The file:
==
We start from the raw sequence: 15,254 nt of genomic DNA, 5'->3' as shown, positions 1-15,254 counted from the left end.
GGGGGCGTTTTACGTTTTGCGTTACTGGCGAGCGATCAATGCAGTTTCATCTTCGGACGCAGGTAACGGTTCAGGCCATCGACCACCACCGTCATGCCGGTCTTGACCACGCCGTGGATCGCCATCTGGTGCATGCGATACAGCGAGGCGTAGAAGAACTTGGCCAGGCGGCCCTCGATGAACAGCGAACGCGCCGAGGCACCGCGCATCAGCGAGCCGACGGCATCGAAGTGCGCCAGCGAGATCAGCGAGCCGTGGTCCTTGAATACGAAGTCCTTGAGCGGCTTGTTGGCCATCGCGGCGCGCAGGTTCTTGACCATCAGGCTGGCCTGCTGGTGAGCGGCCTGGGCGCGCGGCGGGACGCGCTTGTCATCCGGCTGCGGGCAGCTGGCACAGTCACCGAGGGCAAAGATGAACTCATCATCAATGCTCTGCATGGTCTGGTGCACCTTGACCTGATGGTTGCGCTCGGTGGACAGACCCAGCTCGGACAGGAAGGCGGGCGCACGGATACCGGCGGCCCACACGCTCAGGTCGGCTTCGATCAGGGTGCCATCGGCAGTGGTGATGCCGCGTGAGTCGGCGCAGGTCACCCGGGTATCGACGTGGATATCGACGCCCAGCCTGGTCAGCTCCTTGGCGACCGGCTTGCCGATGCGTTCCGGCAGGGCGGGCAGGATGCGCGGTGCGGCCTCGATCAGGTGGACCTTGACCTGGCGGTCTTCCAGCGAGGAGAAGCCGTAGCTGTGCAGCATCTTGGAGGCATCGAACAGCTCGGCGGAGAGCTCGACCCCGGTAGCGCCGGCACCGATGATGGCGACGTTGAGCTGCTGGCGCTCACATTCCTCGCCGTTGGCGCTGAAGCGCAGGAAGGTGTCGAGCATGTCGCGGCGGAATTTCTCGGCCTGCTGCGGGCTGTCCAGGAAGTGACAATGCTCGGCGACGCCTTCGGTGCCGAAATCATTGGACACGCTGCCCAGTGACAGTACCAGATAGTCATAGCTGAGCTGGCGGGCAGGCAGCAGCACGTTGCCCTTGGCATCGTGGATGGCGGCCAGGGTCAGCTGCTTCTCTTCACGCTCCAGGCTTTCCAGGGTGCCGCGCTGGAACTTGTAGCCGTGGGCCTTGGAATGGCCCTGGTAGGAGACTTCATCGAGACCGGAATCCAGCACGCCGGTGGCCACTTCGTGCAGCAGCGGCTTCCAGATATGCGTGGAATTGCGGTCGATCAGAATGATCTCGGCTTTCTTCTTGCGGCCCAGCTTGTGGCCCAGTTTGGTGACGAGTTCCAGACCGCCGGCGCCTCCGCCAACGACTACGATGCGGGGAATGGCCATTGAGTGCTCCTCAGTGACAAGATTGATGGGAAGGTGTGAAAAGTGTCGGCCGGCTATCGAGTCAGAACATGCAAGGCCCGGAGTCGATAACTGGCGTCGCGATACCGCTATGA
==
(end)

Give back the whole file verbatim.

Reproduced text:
We start from the raw sequence: 15,254 nt of genomic DNA, 5'->3' as shown, positions 1-15,254 counted from the left end.
GGGGGCGTTTTACGTTTTGCGTTACTGGCGAGCGATCAATGCAGTTTCATCTTCGGACGCAGGTAACGGTTCAGGCCATCGACCACCACCGTCATGCCGGTCTTGACCACGCCGTGGATCGCCATCTGGTGCATGCGATACAGCGAGGCGTAGAAGAACTTGGCCAGGCGGCCCTCGATGAACAGCGAACGCGCCGAGGCACCGCGCATCAGCGAGCCGACGGCATCGAAGTGCGCCAGCGAGATCAGCGAGCCGTGGTCCTTGAATACGAAGTCCTTGAGCGGCTTGTTGGCCATCGCGGCGCGCAGGTTCTTGACCATCAGGCTGGCCTGCTGGTGAGCGGCCTGGGCGCGCGGCGGGACGCGCTTGTCATCCGGCTGCGGGCAGCTGGCACAGTCACCGAGGGCAAAGATGAACTCATCATCAATGCTCTGCATGGTCTGGTGCACCTTGACCTGATGGTTGCGCTCGGTGGACAGACCCAGCTCGGACAGGAAGGCGGGCGCACGGATACCGGCGGCCCACACGCTCAGGTCGGCTTCGATCAGGGTGCCATCGGCAGTGGTGATGCCGCGTGAGTCGGCGCAGGTCACCCGGGTATCGACGTGGATATCGACGCCCAGCCTGGTCAGCTCCTTGGCGACCGGCTTGCCGATGCGTTCCGGCAGGGCGGGCAGGATGCGCGGTGCGGCCTCGATCAGGTGGACCTTGACCTGGCGGTCTTCCAGCGAGGAGAAGCCGTAGCTGTGCAGCATCTTGGAGGCATCGAACAGCTCGGCGGAGAGCTCGACCCCGGTAGCGCCGGCACCGATGATGGCGACGTTGAGCTGCTGGCGCTCACATTCCTCGCCGTTGGCGCTGAAGCGCAGGAAGGTGTCGAGCATGTCGCGGCGGAATTTCTCGGCCTGCTGCGGGCTGTCCAGGAAGTGACAATGCTCGGCGACGCCTTCGGTGCCGAAATCATTGGACACGCTGCCCAGTGACAGTACCAGATAGTCATAGCTGAGCTGGCGGGCAGGCAGCAGCACGTTGCCCTTGGCATCGTGGATGGCGGCCAGGGTCAGCTGCTTCTCTTCACGCTCCAGGCTTTCCAGGGTGCCGCGCTGGAACTTGTAGCCGTGGGCCTTGGAATGGCCCTGGTAGGAGACTTCATCGAGACCGGAATCCAGCACGCCGGTGGCCACTTCGTGCAGCAGCGGCTTCCAGATATGCGTGGAATTGCGGTCGATCAGAATGATCTCGGCTTTCTTCTTGCGGCCCAGCTTGTGGCCCAGTTTGGTGACGAGTTCCAGACCGCCGGCGCCTCCGCCAACGACTACGATGCGGGGAATGGCCATTGAGTGCTCCTCAGTGACAAGATTGATGGGAAGGTGTGAAAAGTGTCGGCCGGCTATCGAGTCAGAACATGCAAGGCCCGGAGTCGATAACTGGCGTCGCGATACCGCTATGA